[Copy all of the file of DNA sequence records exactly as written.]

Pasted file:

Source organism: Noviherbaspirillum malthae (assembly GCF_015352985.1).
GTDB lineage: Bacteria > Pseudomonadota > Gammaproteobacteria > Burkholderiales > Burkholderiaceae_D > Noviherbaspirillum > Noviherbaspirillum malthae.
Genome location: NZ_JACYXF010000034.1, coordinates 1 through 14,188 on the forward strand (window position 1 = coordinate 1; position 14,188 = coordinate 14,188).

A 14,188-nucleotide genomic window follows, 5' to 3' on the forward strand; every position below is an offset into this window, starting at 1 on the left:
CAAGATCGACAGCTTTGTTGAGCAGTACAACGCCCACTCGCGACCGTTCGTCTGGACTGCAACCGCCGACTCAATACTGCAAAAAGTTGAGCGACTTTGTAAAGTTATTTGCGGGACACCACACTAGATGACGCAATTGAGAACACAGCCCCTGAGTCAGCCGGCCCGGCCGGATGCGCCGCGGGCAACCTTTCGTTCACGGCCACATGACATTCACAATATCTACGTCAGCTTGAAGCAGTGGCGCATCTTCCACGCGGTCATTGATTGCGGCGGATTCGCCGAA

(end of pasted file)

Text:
Source organism: Noviherbaspirillum malthae (assembly GCF_015352985.1).
GTDB lineage: Bacteria > Pseudomonadota > Gammaproteobacteria > Burkholderiales > Burkholderiaceae_D > Noviherbaspirillum > Noviherbaspirillum malthae.
Genome location: NZ_JACYXF010000034.1, coordinates 1 through 14,188 on the forward strand (window position 1 = coordinate 1; position 14,188 = coordinate 14,188).

A 14,188-nucleotide genomic window follows, 5' to 3' on the forward strand; every position below is an offset into this window, starting at 1 on the left:
CAAGATCGACAGCTTTGTTGAGCAGTACAACGCCCACTCGCGACCGTTCGTCTGGACTGCAACCGCCGACTCAATACTGCAAAAAGTTGAGCGACTTTGTAAAGTTATTTGCGGGACACCACACTAGATGACGCAATTGAGAACACAGCCCCTGAGTCAGCCGGCCCGGCCGGATGCGCCGCGGGCAACCTTTCGTTCACGGCCACATGACATTCACAATATCTACGTCAGCTTGAAGCAGTGGCGCATCTTCCACGCGGTCATTGATTGCGGCGGATTCGCCGAA